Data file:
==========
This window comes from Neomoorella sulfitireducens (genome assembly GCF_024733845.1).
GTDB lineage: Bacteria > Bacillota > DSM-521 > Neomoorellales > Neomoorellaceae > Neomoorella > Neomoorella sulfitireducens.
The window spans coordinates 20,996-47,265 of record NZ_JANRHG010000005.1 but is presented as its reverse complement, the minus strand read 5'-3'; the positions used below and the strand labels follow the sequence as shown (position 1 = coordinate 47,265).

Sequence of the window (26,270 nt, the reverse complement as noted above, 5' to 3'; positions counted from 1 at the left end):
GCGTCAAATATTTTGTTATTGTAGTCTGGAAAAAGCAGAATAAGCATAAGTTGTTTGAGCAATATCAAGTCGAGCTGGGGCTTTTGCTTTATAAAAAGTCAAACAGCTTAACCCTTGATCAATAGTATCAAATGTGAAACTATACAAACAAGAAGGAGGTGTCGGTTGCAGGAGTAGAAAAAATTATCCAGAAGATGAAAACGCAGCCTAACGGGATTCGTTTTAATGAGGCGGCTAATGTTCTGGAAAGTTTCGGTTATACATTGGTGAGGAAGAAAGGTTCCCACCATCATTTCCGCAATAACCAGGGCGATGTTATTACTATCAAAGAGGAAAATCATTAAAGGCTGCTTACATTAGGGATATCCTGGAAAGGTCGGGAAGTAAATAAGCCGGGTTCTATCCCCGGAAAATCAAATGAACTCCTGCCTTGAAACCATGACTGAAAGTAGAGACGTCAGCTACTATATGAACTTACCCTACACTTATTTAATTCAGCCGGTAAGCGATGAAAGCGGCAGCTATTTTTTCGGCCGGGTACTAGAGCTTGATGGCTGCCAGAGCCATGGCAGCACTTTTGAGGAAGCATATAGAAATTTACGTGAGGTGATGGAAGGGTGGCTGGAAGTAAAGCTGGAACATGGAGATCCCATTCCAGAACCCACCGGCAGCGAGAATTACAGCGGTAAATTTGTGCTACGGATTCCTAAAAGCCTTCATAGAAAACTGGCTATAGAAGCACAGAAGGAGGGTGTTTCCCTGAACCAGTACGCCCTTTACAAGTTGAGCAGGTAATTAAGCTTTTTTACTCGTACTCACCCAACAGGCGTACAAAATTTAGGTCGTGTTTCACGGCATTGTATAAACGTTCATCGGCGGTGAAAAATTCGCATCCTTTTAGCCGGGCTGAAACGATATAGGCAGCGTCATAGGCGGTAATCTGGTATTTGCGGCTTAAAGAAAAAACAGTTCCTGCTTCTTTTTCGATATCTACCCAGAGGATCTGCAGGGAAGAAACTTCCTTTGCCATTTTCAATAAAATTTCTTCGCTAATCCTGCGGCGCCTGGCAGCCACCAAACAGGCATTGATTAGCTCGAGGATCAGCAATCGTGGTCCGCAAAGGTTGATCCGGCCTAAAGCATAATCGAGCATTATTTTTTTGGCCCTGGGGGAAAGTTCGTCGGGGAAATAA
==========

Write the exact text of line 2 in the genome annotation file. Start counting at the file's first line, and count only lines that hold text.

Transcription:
GTDB lineage: Bacteria > Bacillota > DSM-521 > Neomoorellales > Neomoorellaceae > Neomoorella > Neomoorella sulfitireducens.